Organizing pneumonia (OP) is a pulmonary inflammatory condition that occurs in certain clinical settings [1, 2]. In the appropriate clinical-radiologic context, an OP diagnosis can be confirmed with bronchoalveolar lavage fluid (BALF) and transbronchial lung biopsy (TBLB). Some reported that OP may occur after influenza A infections including swine-origin influenza A (H1N1) [3,4,5]. However, OP associated with influenza B infection has never been reported. We report the first case of secondary OP associated with viral pneumonia caused by influenza B.

Case presentation

A 23-year old woman without relevant medical history visited our outpatient clinic complaining fever, sorethorat and cough lasting for 3 days. She was diagnosed as influenza B infection by nasophayngeal antigen test (Influenza B strain was not confirmed because reverse transcription-polymerase chain reaction was not performed.). She was not obese (body mass index 22.3 kg/m2) and had not received any influenza vaccination in the past. She had no smoking history. She had an allergy history for macrolides antibiotics. Although she had received an antiviral therapy of oseltamivir 150 mg per day, flu symptoms such as fever and cough persisted and she once again came to the clinic on day 4 after starting the therapy. Also, she had an acute respiratory failure (SpO2 93% on 5 L/min O2 mask) with elevation of inflammatory reactions (WBC 18,900 /μL, CRP 11.69 mg/dL). Chest radiography and chest computed tomography (CT) revealed peripheral subpleural opacities (Fig.1) and consolidations. Broad spectrum antimicrobial agent, meropenem, was empirically administered but additional antiviral therapy was not started. A rapid influenza diagnostic test showed that influenza A and B were negative and positive, respectively. Urinary streptococcal antigen and legionella antigen were both negative. No virulent pathogens were detected in the sputum. Therefore, she was diagnosed as having influenza B virus pneumonia and was referred to us. While her respiratory condition was improved, inflammatory reaction and abnormal chest radiographic shadows recurred. Transbronchial lung biopsy (TBLB) revealed lymphocytic alveolitis and organizing pneumonia (Fig 2). No pathogens were found in the BALF. She was diagnosed as secondary OP associated with influenza B pneumonia. Corticosteroid therapy was started and inflammatory reaction and chest radiography were gradually improved. The initial dose of corticosteroid was 30 mg (0.5 mg/kg) daily and tapered with improvement of inflammatory reaction and chest radiography. She was discharged on day 30. The dose was reduced to 25, 20, 15 and 10 mg per day every month with symptomatic and radiological resolution. After corticosteroid therapy was discontinued, disease recurrence was not observed.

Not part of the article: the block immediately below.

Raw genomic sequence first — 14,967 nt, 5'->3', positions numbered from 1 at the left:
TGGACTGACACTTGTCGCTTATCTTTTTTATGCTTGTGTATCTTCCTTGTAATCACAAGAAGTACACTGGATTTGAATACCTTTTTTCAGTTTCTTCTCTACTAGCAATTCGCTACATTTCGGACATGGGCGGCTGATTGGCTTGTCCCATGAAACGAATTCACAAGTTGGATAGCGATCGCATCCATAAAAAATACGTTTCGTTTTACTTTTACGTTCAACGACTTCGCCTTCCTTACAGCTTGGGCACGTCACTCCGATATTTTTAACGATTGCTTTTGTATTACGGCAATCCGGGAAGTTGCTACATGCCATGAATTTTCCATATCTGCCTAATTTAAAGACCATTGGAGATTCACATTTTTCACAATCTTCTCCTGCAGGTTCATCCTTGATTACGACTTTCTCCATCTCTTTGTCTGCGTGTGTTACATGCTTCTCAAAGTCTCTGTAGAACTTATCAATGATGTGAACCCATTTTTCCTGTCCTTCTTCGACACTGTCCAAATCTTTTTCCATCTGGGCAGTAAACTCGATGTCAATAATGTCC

Fig. 1
figure 1

Chest X-ray showed bilateral infliltrates on admission (a upper). After starting PSL therapy on day 25, infiltrates were improved (b upper). Abnormal shadows on Chest X-ray disappeared 6 months after starting corticosteroid therapy (c upper). Chest CT showed consolidations on both lungs on admission (a lower) and the shadows were improved on day 25 after starting corticosteroid therapy (b lower). Six months after starting corticosteroid therapy, the consolidations disappeared (c lower)

Fig. 2
figure 2

TBLB specimen from the right middle lobe showed intraalveolar granulation tissue with myofibroblasts consistent with organizing pneumonia (Hematoxin-Eosin (HE) × 100) (a). Masson body (red arrow) was seen on the TBLB specimen (HE ×400) (b)


In general, influenza B complicating bacterial infection cause a mild disease, but severe pneumonia cases due to influenza B and Streptococcal co-infection have been reported [6,7,8].